A Fort Collins business that produces and markets hemp-oil-infused products is one of several across the country that recently had its Facebook page shut down after the social media giant said the page violated its policy against promotingÂ prescription pharmaceuticals.
The shutdown, which started Dec. 20, came as Joy Organics is preparing to launch a new line of skin-care products.
â€śWe thought it was just a silly mistake or misunderstanding or something like that,â€ť said Hannah Smith, communications director for the company started by her mother, Joy Smith.
In fact, Facebook said Friday that it was a mistake.
â€śWe mistakenly removed pages for hemp and CBD oil that do not violate our policies, and we are currently working to restore these pages,â€ť the company said in an email.
And late Friday afternoon, Joy Organicsâ€™ main Facebook page was once again working.
Joy Organicsâ€™ products are made withÂ cannabidiol oil (CBD) from hemp.Â The hemp plant is in the cannabis family but hasÂ negligible amounts of tetrahydrocannabinol, or THC, the psychoactive ingredient in marijuana.
Smith said the company had found Facebookâ€™s action especially puzzling because the new federal farm bill approved in December legalized production of hemp.
â€śWe were celebrating the farm bill going through,â€ť Smith said. â€śOur hopes were that it would create more legitimacy and safety in the business. And then to be shut down (by Facebook) was definitely a shock for us.â€ť
After Facebook denied Joy Organicsâ€™ appeal, Smith said she tried to find out if other businesses were having problems. She heard of a company in Kentucky facing the same issue. There were reports of businesses in North Carolina and the United KingdomÂ having their accounts cut off.
In late November, the Boston Globe reported that at least six Massachusetts marijuana dispensaries had their Instagram accounts cut off. Instagram said it has a policy against offeringÂ â€śillegal or prescription drugsâ€ť even if theyâ€™re legal locally.
Facebook owns Instagram.
â€śWe appreciate that those on Facebookâ€™s policy team have recognized their mistake, and we hope they will rectify the situation quickly for all the CBD businesses that have been affected by this misunderstanding,â€ť Smith said.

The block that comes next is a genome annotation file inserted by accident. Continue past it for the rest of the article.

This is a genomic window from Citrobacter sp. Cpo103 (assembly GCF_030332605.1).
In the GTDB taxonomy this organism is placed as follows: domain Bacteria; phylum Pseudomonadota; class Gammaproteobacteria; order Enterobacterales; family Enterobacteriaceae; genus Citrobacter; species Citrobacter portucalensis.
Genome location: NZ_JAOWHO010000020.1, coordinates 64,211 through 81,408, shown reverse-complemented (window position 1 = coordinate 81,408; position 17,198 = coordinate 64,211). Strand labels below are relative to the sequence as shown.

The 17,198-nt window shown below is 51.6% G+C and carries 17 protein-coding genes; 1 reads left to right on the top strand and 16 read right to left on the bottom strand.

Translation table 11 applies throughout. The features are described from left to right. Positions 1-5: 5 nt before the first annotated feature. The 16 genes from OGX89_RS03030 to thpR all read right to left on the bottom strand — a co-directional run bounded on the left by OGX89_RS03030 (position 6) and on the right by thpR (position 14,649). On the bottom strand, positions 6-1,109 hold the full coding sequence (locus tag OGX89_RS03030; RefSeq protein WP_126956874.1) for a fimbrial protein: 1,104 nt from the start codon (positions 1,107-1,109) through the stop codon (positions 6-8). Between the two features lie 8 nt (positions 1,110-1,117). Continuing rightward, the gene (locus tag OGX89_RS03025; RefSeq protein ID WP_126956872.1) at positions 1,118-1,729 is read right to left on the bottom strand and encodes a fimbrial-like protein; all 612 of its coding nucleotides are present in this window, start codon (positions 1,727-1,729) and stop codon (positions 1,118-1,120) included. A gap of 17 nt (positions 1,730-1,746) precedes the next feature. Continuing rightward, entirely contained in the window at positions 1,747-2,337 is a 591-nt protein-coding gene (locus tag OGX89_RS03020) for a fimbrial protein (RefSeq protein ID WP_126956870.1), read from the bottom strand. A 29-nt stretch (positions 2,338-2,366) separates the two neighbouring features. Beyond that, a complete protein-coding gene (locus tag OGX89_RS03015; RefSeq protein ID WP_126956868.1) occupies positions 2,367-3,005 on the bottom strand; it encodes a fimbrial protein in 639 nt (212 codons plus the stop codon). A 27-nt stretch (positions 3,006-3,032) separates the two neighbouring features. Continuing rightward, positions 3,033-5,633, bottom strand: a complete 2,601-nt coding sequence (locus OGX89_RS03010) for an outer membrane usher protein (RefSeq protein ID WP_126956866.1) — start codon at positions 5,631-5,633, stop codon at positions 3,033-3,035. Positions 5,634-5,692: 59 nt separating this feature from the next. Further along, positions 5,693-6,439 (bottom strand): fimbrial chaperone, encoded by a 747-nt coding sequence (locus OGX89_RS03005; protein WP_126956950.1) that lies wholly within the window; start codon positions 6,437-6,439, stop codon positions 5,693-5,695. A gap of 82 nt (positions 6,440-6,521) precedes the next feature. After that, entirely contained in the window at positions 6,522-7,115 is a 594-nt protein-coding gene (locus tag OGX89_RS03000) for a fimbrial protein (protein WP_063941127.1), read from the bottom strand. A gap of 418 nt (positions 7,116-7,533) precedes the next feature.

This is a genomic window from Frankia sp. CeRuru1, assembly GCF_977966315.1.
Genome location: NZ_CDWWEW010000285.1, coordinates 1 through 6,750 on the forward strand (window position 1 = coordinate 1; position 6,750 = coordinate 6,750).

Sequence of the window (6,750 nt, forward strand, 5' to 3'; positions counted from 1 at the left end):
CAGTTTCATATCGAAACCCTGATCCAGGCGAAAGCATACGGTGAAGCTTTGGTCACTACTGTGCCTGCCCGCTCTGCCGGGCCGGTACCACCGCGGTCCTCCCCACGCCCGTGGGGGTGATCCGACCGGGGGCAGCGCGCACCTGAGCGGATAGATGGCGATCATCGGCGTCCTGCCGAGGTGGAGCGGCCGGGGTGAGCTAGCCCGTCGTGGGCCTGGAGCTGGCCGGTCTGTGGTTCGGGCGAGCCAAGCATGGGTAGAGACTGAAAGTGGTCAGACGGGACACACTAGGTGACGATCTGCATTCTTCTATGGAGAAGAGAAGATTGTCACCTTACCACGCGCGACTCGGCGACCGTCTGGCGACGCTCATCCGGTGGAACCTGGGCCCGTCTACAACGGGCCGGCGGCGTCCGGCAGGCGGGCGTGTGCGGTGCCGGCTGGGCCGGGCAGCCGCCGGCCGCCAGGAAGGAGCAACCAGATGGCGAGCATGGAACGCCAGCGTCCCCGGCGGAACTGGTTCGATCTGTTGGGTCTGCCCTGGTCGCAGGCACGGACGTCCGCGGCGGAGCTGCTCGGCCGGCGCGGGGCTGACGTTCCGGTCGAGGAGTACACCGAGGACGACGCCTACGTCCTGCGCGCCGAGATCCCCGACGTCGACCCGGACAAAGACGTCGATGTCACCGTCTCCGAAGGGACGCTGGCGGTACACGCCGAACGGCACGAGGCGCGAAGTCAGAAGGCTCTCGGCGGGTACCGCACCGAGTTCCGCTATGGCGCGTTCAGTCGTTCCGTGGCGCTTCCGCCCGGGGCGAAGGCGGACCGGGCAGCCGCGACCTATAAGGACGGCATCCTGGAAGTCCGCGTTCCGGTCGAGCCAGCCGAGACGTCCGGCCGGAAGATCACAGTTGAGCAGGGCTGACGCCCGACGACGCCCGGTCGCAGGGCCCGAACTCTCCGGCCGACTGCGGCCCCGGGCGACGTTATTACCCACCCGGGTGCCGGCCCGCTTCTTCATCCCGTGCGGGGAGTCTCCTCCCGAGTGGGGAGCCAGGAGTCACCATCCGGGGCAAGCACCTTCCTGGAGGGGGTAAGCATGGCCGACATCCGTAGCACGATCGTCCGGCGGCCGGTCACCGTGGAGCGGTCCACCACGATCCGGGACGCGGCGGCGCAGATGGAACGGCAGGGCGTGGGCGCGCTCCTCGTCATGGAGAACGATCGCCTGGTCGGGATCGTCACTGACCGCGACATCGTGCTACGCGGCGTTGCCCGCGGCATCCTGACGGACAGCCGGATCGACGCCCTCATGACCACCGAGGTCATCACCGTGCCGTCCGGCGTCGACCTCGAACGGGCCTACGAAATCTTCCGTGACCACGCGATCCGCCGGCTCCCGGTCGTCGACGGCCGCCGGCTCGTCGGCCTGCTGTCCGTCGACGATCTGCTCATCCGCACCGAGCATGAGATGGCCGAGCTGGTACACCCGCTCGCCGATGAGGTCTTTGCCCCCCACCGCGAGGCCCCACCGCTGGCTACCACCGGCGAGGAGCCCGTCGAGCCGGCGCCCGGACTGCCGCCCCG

While Joy Organicsâ€™ main Facebook page was disabled, pages for its stores in Austin, Texas, and Deer Park, Ill., still worked.
Attorney Shawn Hauser called the disabling of the Facebook and Instagram accounts â€śout-of-bounds.â€ť Hauser, with theÂ Vicente Sederberg law firm, which specializes in marijuana and hemp issues, said she had heard of other businesses selling CBD products losing access to the social media accounts.
After conducting trials, the U.S. Food and Drug Administration last year approved CBD derived from marijuana for the treatment of two rare forms of epilepsy. Hauser said once a substance is studied as a drug and the results are made public, it canâ€™t be marketed as food or a dietary supplement. She said the FDAâ€™s interpretation of CBD as a drug appears to be the rationale for Facebook flagging accounts offering the hemp products.
However, there are questions about how to treat CBD oil derived from hemp and about products marketed before the FDAâ€™s drug trials, Hauser said. The FDA has said it is looking into various issues as hemp production and interest in CBD products expand, she said.
Hemp has been an agricultural product for several centuries and was one of the first plants to be used for fiber. After passage of theÂ Controlled Substances Act of 1970,Â hempÂ was no longer officially recognized as distinct from marijuana, according to the Hemp Industries Association.
The new farm billÂ shifts hemp from classification as a controlled substance to a crop regulated by the U.S. Department of Agriculture, states and tribes. But the bill doesnâ€™t affect regulation by the FDA, which says it has to approve any cannabis product, including hemp-derived, that claims to have health benefits before it can be part of interstate commerce.
The law is evolving, Hauser said. Her firm works with companies to ensure that their marketing complies with the law, she added.
â€śBut itâ€™s really not Facebookâ€™s role to police and enforce federal food and drug laws,â€ť Hauser said.